How to Create a Trademark That's Truly Distinctive
Trademark Dos and Don'ts
Your trademark is the most important asset your business will ever own, so it's important to learn how to create a trademark that distinguishes you from the competition and helps you stand out in a crowd. A poor trademark can entangle you in legal disputes and blunt your marketing efforts. Selecting a good trademark is as simple as following these simple guidelines.
How to Create a Trademark
1. Avoid trademarks that cannot be registered.
There is no point investing in a trademark that you can't register.
Registering the mark protects it from competitors, ensures your ownership rights in the mark, and makes it easier to enforce your rights against copycats. Certain types of words are inherently difficult to register and should be avoided, as discussed below.
2. Avoid purely descriptive words.
Words that describe the nature or quality of the goods or services sold with the mark are not permitted to be registered. Hence, the mark “Cold Beer” for use with malt beverages cannot be registered because it describes the actual product being sold. If registered, it would prevent anyone from using the words "cold" and "beer" to describe their malt beverage.
3. Avoid surnames.
Surnames usually cannot be registered as trademarks. The mark “Wilson Power Boats," for instance, is a poor choice for a trademark because the Wilson is a surname and the rest of the mark is descriptive.
4. Avoid confusing trademarks.
A trademark that is confusingly similar to an already registered trademark cannot be registered.
The mark “Sun-Screen” cannot be registered if the trademark “Sun Screen” has already been registered for a similar type of product, for example. A search of the US Trademarks Database or the Canadian Trademarks Database is a good idea. Internationally, you can search the Australian, United Kingdom, New Zealand, European Union (EU), and Japanese trademark databases.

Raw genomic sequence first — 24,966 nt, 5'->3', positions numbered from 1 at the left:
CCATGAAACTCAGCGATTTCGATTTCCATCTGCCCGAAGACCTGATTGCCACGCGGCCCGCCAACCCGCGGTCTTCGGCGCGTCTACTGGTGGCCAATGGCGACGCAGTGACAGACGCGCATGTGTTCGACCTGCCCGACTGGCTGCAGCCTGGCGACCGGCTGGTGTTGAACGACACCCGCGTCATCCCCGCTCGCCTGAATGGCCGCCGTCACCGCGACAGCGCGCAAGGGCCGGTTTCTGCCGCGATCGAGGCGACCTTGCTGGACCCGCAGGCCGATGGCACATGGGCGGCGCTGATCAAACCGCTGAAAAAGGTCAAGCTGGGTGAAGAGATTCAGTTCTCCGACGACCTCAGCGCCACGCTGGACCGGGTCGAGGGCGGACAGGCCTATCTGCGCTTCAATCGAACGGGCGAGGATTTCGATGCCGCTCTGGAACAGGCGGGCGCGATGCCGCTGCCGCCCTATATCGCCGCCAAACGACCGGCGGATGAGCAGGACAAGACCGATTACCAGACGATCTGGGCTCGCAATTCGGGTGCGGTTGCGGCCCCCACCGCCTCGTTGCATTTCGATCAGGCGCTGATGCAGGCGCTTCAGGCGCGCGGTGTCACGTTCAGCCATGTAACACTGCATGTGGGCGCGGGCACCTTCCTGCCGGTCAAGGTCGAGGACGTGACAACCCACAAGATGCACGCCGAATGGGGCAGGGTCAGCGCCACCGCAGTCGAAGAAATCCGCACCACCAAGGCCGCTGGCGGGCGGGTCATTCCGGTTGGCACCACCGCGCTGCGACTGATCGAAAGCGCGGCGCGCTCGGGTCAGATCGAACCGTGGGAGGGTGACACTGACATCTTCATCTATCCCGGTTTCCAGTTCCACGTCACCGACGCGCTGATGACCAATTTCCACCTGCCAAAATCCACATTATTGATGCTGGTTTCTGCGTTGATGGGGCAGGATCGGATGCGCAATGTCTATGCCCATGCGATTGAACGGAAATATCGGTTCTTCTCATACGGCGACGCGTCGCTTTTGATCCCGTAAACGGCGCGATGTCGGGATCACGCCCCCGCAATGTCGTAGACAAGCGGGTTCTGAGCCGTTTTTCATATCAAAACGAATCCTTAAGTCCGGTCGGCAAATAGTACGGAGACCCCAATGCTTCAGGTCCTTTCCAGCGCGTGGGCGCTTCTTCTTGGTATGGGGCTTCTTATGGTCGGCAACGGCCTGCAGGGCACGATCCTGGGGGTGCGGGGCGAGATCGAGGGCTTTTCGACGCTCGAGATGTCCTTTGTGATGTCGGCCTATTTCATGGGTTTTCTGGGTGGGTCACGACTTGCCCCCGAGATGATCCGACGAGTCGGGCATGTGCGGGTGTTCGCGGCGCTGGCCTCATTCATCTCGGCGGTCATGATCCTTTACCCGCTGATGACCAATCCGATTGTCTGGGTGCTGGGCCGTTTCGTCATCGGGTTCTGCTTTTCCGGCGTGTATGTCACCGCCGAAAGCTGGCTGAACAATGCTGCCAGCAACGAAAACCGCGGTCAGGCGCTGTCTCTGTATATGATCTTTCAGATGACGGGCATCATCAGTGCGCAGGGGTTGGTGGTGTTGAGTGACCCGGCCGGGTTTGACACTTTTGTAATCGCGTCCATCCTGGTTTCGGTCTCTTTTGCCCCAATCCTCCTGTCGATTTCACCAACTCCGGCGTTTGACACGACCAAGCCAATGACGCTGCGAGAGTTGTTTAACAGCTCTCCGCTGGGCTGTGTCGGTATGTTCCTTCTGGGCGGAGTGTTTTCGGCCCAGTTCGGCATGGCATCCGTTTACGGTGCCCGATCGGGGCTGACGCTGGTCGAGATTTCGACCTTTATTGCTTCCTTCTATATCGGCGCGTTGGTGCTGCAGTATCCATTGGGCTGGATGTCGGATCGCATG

5. Avoid generic words.
The goal is to select a trademark that is as unique and distinctive as possible, so avoid generic words. Examples of generic terms include “green, superior, Canadian, American, deluxe, gold, premium,” and many others. If you incorporate generic words into your trademark, you ensure that you blend into the crowd, not stand out in front of it.
6. Avoid Three-Letter Acronyms (TLAs) and numbers.
IBM, CTV, and AT&T are distinctive trademarks because their respective owners poured tens of millions of dollars into making the marks famous. Even a poor trademark can be made famous if you throw enough money at it.
But acronyms are intrinsically difficult to remember, while words, especially colorful words, are easily remembered. Hence “ELS Software Solutions” is not as memorable as “Volcanic Silicon.” Likewise, avoid using numbers in a trademark as they tend to be less memorable. It's also true that there are a limited number of unused acronyms available, so there is an excellent chance that your three-letter acronym will be confused with someone else’s.
7. Do use invented words.
Invented words are words that do not exist in any language, apart from your trademark. Examples include Spandex, Exxon, Kodak, Viagra, and several other famous trademarks.
Invented words are a good choice for use as trademarks because they are not descriptive and they tend to be distinctive. You can create an invented word by simply combining parts of other words. For example, Microsoft is a combination of “microcomputer” and “software.”
8. Try animal or plant names.
Animal and plant names tend to be memorable and, if used appropriately, can convey a good image while still being distinctive. Apple Computers, Tiger Direct, and Ford Mustang are good examples.
9. Finally, make sure that the first word in your trademark is as distinctive as possible.
It is often necessary to add descriptive words to the trademark in order to convey what is being sold or marketed in association with the mark. If generic words must be included, then ensuring that the first word of the mark is as distinctive and unique as possible is doubly important.
Elias Borges is a patent and trademark lawyer and a registered patent and trademark agent with the law firm of Borges & Rolle LLP in Toronto, Canada.